A-You have to decide to.
In every situation there is something you appreciate or be grateful for. For instance, if it's raining, you can be mesmerized by the drops hitting the puddles or be grateful that the plants will have what they need to grow.
Stress hijacks our attention and focuses us on survival. But most situations really aren't that important and we have to recognize that we don't have to allow our thoughts to run away from us, we can control them with some practice.
Cognitive Behavioral Therapy tells us events and feelings are separate entities. Our thoughts about events are what lead to our feelings about it.
For example, it’s raining. I think, “This sucks! There go my plans for today!” Then I end up feeling disappointed and bad.
I can choose to think different thoughts that lead to different feelings. For example, I can think, “This sucks, and I’m disappointed, but maybe I can find something interesting to do inside today. Yeah, I got that new puzzle! I’m going to work on that today!” I’ve got a whole new feeling coming out of the same situation just by altering my thoughts.
This can take some practice, but I’ve written lots of other articles addressing how our thoughts, feelings and behaviors impact each other. If you feel that you’re just depressed and can’t succeed in changing your thoughts, find a therapist that practices Cognitive Behavioral Therapy.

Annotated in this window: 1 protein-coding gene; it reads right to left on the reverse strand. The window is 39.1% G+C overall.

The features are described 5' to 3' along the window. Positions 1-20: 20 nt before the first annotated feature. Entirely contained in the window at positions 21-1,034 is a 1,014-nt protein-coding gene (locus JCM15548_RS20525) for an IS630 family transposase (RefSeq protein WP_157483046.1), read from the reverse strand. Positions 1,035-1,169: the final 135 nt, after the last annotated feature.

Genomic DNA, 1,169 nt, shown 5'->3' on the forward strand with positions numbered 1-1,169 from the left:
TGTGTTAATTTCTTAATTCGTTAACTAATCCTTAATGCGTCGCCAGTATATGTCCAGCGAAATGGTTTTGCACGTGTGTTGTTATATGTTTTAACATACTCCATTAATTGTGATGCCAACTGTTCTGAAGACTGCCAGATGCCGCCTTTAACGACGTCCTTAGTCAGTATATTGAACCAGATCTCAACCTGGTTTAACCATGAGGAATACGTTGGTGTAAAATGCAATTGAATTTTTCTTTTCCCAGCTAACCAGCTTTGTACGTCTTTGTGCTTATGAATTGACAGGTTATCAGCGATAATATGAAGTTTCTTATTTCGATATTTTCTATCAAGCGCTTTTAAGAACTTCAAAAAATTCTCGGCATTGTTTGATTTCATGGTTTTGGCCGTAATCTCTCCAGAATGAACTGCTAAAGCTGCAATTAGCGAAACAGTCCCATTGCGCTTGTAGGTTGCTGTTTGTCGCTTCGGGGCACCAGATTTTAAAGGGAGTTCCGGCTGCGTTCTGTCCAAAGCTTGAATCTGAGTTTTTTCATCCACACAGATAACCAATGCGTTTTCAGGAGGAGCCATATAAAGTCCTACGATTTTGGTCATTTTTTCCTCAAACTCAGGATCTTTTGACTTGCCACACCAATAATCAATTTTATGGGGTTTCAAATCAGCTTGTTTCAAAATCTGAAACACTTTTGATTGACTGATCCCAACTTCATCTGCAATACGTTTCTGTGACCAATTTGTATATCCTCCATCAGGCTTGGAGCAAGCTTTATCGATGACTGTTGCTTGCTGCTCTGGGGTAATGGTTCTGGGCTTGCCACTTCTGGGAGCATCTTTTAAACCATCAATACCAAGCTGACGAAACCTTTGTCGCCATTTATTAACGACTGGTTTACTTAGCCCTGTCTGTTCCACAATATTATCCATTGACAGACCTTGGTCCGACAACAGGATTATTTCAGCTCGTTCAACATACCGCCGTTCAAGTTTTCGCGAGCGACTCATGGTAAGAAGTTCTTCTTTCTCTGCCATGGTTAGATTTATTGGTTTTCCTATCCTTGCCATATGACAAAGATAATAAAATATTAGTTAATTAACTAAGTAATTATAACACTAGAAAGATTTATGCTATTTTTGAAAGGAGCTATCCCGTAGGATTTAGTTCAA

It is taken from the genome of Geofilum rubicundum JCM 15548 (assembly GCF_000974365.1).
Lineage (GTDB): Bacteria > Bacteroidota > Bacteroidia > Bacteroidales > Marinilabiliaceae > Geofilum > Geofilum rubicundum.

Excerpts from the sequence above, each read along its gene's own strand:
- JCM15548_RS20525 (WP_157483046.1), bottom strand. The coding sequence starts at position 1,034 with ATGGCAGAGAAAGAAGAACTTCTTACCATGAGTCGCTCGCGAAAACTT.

Best of luck,
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There’s a saying that if you don’t care where you’re going any road will take you there.
You want to be deliberate about the road you’re travelling. In order to make lasting change, you have to set a goal. Setting a goal will help you Win Your Relationship Game, but there’s some planning to do first.
Winning Your Relationship Game has a lot to do with habits and behavior change. Many of the lessons are based in research that’s proven to support positive relationships and behavior change. You aren’t going to rely on will power. Anyone who’s had to try to diet knows that will power is very unreliable. You’re going to set goals that allow you to capitalize on motivation.
Your initial goal, I like to call a personal motivation statement. This is where you’d ultimately like to end up. Take just a minute and focus on what change you’d like to see in your relationship. What is it you’re hoping to improve?
Now, go back and look at it again. Does it focus on changing something about your partner? You can’t change anyone’s behavior except your own, so if you thought about something your partner needs to change, think again!!
This is the beginning of your personal motivation statement.
Right now it can be fairly broad. As you go on, it will change, you’ll gain insight and tweak it to fit. Remember, this is the foundation for moving forward so it’s worth some thought.
Having a Personal Motivation Statement is good, but to really ramp up your motivation, you have to know why that Personal Motivation Statement is important. You might be able to tell that I like to play games whenever I can. It makes life more fun.